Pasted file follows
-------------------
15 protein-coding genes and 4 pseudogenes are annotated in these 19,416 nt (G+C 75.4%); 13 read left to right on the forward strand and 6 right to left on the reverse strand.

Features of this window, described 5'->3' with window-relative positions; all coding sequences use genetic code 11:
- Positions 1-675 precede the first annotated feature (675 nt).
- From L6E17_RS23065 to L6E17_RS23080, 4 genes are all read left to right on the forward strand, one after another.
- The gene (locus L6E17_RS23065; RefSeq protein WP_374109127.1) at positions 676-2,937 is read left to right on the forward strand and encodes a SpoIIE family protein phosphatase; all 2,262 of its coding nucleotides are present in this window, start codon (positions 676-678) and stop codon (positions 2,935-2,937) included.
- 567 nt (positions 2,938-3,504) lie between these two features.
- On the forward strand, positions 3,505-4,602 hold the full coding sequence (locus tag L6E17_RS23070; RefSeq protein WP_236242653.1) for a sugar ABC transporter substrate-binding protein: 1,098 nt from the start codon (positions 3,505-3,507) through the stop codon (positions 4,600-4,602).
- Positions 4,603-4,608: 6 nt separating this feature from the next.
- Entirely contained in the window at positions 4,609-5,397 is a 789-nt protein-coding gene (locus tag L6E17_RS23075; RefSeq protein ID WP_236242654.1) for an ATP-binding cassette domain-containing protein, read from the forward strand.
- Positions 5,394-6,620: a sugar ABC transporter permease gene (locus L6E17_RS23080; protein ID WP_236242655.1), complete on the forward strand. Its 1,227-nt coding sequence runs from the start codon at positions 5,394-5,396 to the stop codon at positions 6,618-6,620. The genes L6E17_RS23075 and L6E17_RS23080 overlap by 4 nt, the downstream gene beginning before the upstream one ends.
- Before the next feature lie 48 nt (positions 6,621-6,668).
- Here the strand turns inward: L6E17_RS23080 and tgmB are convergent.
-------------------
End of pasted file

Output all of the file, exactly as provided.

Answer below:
15 protein-coding genes and 4 pseudogenes are annotated in these 19,416 nt (G+C 75.4%); 13 read left to right on the forward strand and 6 right to left on the reverse strand.

Features of this window, described 5'->3' with window-relative positions; all coding sequences use genetic code 11:
- Positions 1-675 precede the first annotated feature (675 nt).
- From L6E17_RS23065 to L6E17_RS23080, 4 genes are all read left to right on the forward strand, one after another.
- The gene (locus L6E17_RS23065; RefSeq protein WP_374109127.1) at positions 676-2,937 is read left to right on the forward strand and encodes a SpoIIE family protein phosphatase; all 2,262 of its coding nucleotides are present in this window, start codon (positions 676-678) and stop codon (positions 2,935-2,937) included.
- 567 nt (positions 2,938-3,504) lie between these two features.
- On the forward strand, positions 3,505-4,602 hold the full coding sequence (locus tag L6E17_RS23070; RefSeq protein WP_236242653.1) for a sugar ABC transporter substrate-binding protein: 1,098 nt from the start codon (positions 3,505-3,507) through the stop codon (positions 4,600-4,602).
- Positions 4,603-4,608: 6 nt separating this feature from the next.
- Entirely contained in the window at positions 4,609-5,397 is a 789-nt protein-coding gene (locus tag L6E17_RS23075; RefSeq protein ID WP_236242654.1) for an ATP-binding cassette domain-containing protein, read from the forward strand.
- Positions 5,394-6,620: a sugar ABC transporter permease gene (locus L6E17_RS23080; protein ID WP_236242655.1), complete on the forward strand. Its 1,227-nt coding sequence runs from the start codon at positions 5,394-5,396 to the stop codon at positions 6,618-6,620. The genes L6E17_RS23075 and L6E17_RS23080 overlap by 4 nt, the downstream gene beginning before the upstream one ends.
- Before the next feature lie 48 nt (positions 6,621-6,668).
- Here the strand turns inward: L6E17_RS23080 and tgmB are convergent.